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Context of 'May 2, 2011 and After: Neighbors Had Suspicions about Inhabitants of Bin Laden’s Hideout in Abbottabad'

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Chak Shah Mohammad Khan.Chak Shah Mohammad Khan. [Source: DPA] (click image to enlarge)From 2003 until late 2005, Osama bin Laden allegedly lives in a town near Abbottabad, Pakistan. Abbottabad is where he will be killed in 2011 (see May 2, 2011). This is according to Amal Ahmed Abdul Fatah, one of bin Laden’s three wives, who will reportedly be with bin Laden when US Special Forces raid his Abbottabad compound and kill him. After the raid, Amal will talk to Pakistani investigators. She reportedly will tell them that bin Laden moves with his family to Chak Shah Mohammad Khan, a village about a mile from the town of Haripur. Haripur, in turn, is 22 miles south of Abbottabad and 40 miles north of Islamabad, the capital of Pakistan. They will move to the Abbottabad compound in late 2005 (see Late 2005-Early 2006) and stay there until the raid that kills bin Laden in 2011. [Dawn (Karachi), 5/7/2011] After bin Laden’s wife mentions bin Laden’s stay in Chak Shah Mohammad Khan in May 2011, the village will be visited by many journalists and officials. It is an extremely isolated and poor village, with no phone lines and no Internet (although some do use cell phones). Villagers say they have never seen bin Laden, and most say they have never even heard of him, and have no idea what he looks like. However, most villagers also do not rule out that he could have hidden nearby. There are a series of abandoned caves near the village, and bin Laden’s wife has said they lived in one of the caves. [Der Spiegel (Hamburg), 5/9/2011]

Entity Tags: Osama bin Laden, Amal Ahmed Abdul Fatah

Timeline Tags: Complete 911 Timeline, War in Afghanistan

In the days after the US raid in Abbottabad, Pakistan, that killed Osama bin Laden (see May 2, 2011), neighbors to bin Laden’s compound are interviewed by journalists. The consensus appears to be that no neighbor claims to have suspected a prominent Islamist militant was living in the compound, much less bin Laden himself. Most thought the people in the compound were simply very religious and conservative. The inhabitants were seen as courteous, but distant and private. However, a lot of curious behavior was noticed that made people suspicious: [New York Times, 5/3/2011; Associated Press, 5/3/2011]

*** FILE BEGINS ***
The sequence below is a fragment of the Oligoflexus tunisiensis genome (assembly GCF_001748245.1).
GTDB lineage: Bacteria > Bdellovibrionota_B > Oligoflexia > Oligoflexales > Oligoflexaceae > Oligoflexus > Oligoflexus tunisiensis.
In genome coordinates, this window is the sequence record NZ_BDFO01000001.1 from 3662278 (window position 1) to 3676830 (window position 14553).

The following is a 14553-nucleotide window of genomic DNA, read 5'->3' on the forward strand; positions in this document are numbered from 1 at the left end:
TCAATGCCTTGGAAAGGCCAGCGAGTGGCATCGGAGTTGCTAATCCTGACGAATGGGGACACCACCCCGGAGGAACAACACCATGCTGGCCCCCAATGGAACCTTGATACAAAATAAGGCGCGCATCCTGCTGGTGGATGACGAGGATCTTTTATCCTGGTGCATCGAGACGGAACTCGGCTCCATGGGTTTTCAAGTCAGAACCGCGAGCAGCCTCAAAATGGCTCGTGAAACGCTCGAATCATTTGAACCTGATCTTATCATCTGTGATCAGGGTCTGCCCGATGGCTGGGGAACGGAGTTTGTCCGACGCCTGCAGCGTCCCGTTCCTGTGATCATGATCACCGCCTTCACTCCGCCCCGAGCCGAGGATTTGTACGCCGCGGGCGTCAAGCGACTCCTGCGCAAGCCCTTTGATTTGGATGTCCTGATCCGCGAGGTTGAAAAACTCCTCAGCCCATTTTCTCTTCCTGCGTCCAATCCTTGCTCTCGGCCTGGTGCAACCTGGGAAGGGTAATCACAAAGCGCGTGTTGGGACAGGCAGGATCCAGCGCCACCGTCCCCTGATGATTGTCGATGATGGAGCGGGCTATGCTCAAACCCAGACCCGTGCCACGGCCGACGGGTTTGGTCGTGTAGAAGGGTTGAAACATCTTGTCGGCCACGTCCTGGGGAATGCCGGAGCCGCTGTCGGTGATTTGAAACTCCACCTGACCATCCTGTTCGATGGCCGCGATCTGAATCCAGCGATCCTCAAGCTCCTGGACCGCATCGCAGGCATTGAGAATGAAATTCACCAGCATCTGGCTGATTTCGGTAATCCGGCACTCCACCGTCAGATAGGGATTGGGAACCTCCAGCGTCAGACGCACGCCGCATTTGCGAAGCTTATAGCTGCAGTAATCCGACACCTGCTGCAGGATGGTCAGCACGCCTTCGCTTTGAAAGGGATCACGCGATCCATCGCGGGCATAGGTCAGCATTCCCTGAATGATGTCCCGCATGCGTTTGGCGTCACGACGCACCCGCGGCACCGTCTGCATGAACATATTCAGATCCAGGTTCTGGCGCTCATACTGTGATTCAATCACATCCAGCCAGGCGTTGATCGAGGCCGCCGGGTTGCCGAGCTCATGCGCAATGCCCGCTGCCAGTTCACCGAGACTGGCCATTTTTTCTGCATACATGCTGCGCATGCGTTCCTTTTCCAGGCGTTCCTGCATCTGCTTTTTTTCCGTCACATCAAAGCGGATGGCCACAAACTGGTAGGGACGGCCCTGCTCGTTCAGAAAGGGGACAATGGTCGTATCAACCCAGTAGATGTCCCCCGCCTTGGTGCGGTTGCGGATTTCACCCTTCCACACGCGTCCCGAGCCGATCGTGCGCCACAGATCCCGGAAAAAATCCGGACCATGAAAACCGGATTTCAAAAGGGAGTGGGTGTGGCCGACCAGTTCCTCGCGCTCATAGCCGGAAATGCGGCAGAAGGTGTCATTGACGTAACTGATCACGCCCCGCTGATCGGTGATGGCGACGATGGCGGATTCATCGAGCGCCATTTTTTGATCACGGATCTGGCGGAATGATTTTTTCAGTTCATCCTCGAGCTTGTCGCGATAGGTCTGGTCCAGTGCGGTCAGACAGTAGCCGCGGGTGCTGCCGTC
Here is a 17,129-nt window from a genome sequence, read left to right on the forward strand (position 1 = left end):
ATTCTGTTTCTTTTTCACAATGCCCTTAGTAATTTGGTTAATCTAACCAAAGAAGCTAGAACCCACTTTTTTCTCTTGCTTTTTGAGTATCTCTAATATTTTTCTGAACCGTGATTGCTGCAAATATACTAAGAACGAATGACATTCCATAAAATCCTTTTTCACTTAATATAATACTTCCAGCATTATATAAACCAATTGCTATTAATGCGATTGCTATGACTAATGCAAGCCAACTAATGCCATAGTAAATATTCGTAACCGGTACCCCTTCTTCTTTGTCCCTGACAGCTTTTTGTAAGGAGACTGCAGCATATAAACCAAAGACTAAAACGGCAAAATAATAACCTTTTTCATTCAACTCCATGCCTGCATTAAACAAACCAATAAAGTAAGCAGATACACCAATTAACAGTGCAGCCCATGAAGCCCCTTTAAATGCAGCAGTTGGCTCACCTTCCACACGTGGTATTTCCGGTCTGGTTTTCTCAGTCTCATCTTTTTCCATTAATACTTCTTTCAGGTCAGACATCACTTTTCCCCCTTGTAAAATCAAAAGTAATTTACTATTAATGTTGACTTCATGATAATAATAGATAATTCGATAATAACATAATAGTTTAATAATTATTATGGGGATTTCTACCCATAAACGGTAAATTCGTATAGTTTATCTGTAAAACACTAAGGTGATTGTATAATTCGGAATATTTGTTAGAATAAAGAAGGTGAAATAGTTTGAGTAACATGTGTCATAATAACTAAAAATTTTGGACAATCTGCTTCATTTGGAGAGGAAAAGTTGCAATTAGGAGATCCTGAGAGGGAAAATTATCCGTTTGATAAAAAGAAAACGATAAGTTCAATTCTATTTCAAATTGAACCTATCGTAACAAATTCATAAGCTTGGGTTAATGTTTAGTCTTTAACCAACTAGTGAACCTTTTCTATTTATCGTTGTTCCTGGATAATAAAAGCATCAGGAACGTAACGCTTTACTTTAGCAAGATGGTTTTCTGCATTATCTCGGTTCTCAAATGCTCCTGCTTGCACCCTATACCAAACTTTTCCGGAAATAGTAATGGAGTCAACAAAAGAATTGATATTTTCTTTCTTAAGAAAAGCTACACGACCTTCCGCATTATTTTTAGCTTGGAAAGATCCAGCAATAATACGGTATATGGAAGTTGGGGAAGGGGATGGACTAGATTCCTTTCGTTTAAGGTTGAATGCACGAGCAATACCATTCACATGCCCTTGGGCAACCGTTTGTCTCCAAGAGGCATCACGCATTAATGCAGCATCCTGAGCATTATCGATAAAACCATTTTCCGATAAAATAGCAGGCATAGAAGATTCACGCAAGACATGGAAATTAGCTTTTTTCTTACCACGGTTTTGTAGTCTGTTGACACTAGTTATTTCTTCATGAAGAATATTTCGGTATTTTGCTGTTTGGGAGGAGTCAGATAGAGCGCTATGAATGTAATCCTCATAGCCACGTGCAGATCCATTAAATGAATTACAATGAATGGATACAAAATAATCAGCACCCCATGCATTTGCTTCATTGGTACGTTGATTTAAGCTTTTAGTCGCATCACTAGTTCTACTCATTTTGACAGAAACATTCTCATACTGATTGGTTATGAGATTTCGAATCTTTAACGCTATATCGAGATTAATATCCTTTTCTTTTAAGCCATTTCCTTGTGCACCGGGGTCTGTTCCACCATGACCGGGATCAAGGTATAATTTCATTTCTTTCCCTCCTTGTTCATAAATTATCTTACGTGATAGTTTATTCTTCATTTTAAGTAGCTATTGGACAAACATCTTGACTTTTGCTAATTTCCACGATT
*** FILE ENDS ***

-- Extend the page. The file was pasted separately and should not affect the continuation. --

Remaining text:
bullet Neighbors called the compound the “Waziristan Mansion” because it was owned by a man believed to be from Waziristan. Waziristan is part of Pakistan’s tribal region near Afghanistan, and it is the area where most of al-Qaeda’s leadership was believed to be hiding. [Wall Street Journal, 5/3/2011]
bullet One local farmer says: “People were skeptical in this neighborhood about this place and these guys. They used to gossip, say they were smugglers or drug dealers. People would complain that even with such a big house they didn’t invite the poor or distribute charity.” [Associated Press, 5/3/2011]
bullet A local ice cream vendor says: “If a ball went into bin Laden’s compound the children would not be allowed to get it. They were given money instead; 100-150 rupees ($2-$3) per ball.” This is several times more than the worth of such balls.
bullet Anyone who leaned against any of the compound walls was warned to keep moving.
bullet One local teen boy says, “There was a rumor in the neighborhood that the man who lived there was Baitullah Mahsud’s nephew.” (Mahsud was one of the militant leaders of Tehrik-i-Taliban (the Pakistani Taliban.) [Australian, 5/3/2011]
bullet The people in the compound give conflicting explanations for their wealth, and neighbors found this suspicious. For instance, one person in the compound says they had a hotel in Dubai managed by an uncle who sends them money. Another says they worked in the money-changing business. One man who frequently came and left the compound alternately told neighbors he was in the transportation business, or a contractor, or a money changer. [New York Times, 5/3/2011; Wall Street Journal, 5/3/2011]
bullet The family never invited anyone inside the compound and never visited neighbors’ homes. However, they did attend prayers in the mosque and local funerals. [New York Times, 5/3/2011]
bullet One neighbor says, “We thought maybe they had killed someone back in their village or something like that and were therefore very cautious.” [New York Times, 5/7/2011]

Entity Tags: Osama bin Laden

Timeline Tags: Complete 911 Timeline

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